Pairing(s): Eventual Speirs/Lipton; gen for now
Summary: Lipton lived the war like a soldier. And that frightened him the most.
Synopsis: Wherein Lipton discovers his mean streak.
Rachamps was hushed at night, with only a handful of working streetlamps and lights shining through windows of occupied houses accompanying the slight din of laughing soldiers. Lipton was just outside of town near the edge of the wood, far away enough that he could hear himself think, but not too far so as to be able to run down the street if someone called for him. He had placed himself on slightly crumbled steps, leaning back and vaguely gazing over the landscape.
Part of him was calm now. Before, Lipton considered it his duty to be with the men every waking moment, if not to direct them then to at least be a comfort with his presence. He had done it to overcome his insecurities; that the men would take his mind off home and everything that had been left behind. They had. Now that he realised that their relationships extended beyond that duty, beyond the insecurity, Lipton discovered that he didn’t have to sit by the men idly anymore. They weren’t so distant that he had to include himself in every little gathering. Bastogne had taught him about that bond. Speirs had reinforced it.
He heard the scrape of heavy boots approach, but he didn’t react.
Lipton looked up to see Speirs casting a glance over the town. He smiled mildly, not moving, greeting the man with a simple mention of, “Sir.” Speirs nodded simply, dark eyes fixated on a point in the distance. Lipton couldn’t help but recall the outlandish stories that came to mind – it wasn’t hard to associate it with a man who had such a cold, detached gaze and almost black eyes. He wondered if Speirs could see through men with those eyes, if he could look past their shields and into their hungry, lost souls, with every ounce of weakness and fear men held in their hearts. If he could reach in there somehow, wrench it out so a man could be as ruthless and efficient as he was, or if he could mould the fear into a kind of strength that pulled triggers and yelled orders. He knew how to shape fear, that was certain.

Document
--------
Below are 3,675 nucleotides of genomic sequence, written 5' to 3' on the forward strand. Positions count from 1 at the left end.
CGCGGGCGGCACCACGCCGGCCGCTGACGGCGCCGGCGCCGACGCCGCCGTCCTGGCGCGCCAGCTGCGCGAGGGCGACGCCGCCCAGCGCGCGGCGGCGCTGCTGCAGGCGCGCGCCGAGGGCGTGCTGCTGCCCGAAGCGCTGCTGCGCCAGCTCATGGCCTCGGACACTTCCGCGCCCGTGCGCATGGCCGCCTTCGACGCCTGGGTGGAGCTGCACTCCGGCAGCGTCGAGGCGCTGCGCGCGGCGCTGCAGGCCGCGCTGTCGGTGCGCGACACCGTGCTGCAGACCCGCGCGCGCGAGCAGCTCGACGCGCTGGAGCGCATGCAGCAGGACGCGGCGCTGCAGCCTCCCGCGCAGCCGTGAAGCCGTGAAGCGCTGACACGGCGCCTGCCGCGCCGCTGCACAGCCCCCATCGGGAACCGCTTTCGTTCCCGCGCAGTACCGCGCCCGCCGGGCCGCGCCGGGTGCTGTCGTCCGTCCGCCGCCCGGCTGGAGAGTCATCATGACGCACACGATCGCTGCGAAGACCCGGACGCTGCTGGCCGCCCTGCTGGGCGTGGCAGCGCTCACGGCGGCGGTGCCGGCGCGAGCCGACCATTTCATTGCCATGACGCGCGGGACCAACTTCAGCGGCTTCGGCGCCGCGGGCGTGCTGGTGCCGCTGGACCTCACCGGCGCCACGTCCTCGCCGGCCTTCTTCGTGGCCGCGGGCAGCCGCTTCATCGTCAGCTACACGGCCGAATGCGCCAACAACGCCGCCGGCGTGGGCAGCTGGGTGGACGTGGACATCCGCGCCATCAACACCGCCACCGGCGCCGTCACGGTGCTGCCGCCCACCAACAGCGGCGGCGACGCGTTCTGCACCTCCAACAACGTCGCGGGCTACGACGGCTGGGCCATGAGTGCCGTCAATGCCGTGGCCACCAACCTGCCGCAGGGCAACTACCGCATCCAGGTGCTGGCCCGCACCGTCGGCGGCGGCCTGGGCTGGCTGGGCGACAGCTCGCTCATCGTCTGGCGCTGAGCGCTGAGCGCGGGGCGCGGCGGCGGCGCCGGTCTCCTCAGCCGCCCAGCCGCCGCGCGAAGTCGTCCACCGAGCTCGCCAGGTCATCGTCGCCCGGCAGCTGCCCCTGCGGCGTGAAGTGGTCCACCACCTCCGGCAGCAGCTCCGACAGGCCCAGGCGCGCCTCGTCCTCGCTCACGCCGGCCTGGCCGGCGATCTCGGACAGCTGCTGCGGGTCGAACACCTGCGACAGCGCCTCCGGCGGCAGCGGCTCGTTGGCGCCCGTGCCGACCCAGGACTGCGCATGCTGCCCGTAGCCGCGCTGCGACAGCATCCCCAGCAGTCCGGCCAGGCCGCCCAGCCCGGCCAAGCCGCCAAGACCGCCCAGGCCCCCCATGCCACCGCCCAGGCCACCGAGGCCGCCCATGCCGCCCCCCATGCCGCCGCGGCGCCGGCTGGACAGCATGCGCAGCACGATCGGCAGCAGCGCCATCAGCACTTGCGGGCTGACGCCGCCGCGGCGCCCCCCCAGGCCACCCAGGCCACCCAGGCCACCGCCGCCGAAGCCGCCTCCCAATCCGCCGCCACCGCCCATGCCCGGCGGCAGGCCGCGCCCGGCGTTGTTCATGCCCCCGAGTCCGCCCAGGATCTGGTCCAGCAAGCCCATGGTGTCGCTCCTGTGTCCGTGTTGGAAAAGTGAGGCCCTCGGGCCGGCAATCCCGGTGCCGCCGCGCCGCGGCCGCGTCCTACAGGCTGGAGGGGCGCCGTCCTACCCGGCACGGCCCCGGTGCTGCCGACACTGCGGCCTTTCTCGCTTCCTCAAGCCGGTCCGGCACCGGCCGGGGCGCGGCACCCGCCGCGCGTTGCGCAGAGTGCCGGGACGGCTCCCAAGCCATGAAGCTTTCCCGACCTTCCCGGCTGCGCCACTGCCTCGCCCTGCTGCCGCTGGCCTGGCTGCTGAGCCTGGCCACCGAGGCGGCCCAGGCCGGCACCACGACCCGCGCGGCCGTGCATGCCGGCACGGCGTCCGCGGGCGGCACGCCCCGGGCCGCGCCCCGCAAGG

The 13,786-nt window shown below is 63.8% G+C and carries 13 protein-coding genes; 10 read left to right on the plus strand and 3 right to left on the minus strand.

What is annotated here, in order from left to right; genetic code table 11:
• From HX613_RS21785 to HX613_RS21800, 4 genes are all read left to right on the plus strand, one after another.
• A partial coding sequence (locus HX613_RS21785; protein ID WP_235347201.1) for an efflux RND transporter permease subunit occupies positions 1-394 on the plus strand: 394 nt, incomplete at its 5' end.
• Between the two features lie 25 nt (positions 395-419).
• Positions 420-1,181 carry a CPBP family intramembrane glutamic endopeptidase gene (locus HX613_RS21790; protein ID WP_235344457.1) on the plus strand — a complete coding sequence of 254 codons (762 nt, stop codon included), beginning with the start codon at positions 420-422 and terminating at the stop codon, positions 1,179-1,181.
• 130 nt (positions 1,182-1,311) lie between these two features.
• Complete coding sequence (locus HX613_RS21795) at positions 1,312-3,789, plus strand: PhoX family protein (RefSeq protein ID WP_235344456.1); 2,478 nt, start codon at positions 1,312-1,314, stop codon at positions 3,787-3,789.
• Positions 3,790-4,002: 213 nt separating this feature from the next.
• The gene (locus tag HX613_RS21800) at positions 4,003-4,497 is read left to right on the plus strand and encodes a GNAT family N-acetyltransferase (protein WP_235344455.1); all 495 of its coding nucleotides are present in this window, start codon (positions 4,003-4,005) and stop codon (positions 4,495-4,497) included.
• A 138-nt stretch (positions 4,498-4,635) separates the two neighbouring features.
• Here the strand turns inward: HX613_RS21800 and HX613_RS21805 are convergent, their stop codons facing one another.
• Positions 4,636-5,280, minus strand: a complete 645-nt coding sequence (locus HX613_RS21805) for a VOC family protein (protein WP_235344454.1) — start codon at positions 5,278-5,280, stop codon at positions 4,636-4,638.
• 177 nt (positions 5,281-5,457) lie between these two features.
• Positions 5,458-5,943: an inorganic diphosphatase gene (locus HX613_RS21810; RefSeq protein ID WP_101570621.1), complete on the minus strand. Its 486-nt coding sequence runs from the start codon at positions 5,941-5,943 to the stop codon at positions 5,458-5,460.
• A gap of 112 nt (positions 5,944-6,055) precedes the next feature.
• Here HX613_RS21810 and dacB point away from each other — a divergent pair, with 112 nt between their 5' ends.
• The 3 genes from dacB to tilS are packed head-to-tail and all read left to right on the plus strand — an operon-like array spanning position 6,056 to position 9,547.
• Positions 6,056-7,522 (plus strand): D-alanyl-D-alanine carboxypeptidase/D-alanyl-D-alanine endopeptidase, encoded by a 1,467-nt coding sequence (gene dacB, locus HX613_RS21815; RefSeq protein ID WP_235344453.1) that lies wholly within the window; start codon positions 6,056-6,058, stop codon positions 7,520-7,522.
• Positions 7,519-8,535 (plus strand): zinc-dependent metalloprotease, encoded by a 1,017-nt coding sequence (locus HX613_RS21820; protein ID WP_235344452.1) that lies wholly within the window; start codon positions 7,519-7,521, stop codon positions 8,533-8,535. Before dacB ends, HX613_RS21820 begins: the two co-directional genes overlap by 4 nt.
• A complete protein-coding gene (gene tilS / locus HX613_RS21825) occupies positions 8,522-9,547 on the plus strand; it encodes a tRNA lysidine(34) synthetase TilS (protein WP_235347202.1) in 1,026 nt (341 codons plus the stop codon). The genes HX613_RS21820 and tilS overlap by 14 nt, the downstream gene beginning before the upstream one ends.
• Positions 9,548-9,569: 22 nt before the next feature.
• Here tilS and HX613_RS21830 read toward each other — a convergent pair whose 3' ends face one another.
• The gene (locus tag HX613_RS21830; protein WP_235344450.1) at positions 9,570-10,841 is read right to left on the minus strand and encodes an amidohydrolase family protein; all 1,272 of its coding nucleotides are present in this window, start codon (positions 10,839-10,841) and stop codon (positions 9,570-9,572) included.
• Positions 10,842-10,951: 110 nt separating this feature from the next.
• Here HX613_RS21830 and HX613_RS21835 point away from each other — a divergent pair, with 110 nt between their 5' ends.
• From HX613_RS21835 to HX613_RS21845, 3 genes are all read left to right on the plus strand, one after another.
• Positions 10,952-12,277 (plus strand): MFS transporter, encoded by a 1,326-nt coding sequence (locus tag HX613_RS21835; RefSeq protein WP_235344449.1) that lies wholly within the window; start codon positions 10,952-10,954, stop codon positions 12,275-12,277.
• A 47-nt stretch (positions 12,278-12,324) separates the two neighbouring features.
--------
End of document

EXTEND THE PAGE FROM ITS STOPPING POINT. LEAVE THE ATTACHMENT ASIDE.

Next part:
Speirs extended a pack of Lucky Strikes towards Lipton, looking at him with cool and unblinking black eyes.
He smiled fully at that. Ironic. He looked up at Speirs before he unhesitatingly took a cigarette, speaking even as he moved to place it between his lips.
“If I say yes, you won’t shoot me, will you?”
Speirs snorted, taking a seat beside Lipton and leaning in to light it. Lipton responded with a slow drag, exhaling in almost a sigh as the smoke thickened and curled in the cold winter air. He heard the shutting clink of a zippo and the soft rustling of clothing as Speirs pocketed it once more. Lipton closed his eyes briefly and imagined a pistol in his hand, cocked and ready to shoot. There was no gunfire, only soft but sharp words that rang in his ears like a shot in the battlefield.
“We’re leaving for Haguenau tomorrow.”
Lipton’s mouth tightened in a slight frown. “Moving out already, huh.”
“The men’ll deal. We’ve got quarters in Haguenau. Showers. Kitchens.”
“That’s good,” Lipton agreed. “That’s good.”
They were silent a moment, each man watching the lights twinkle in the windows of cracked buildings as soldiers shared their moments of respite together. Lipton felt those eyes rove to him steadily, remaining there, but he didn’t react. He was used to it now, odd as it seemed. He understood. Lipton took another drag from his cigarette.
Speirs didn’t look away.
“I… just needed to get away from the men for a while,” he finally admitted in response to the unasked question.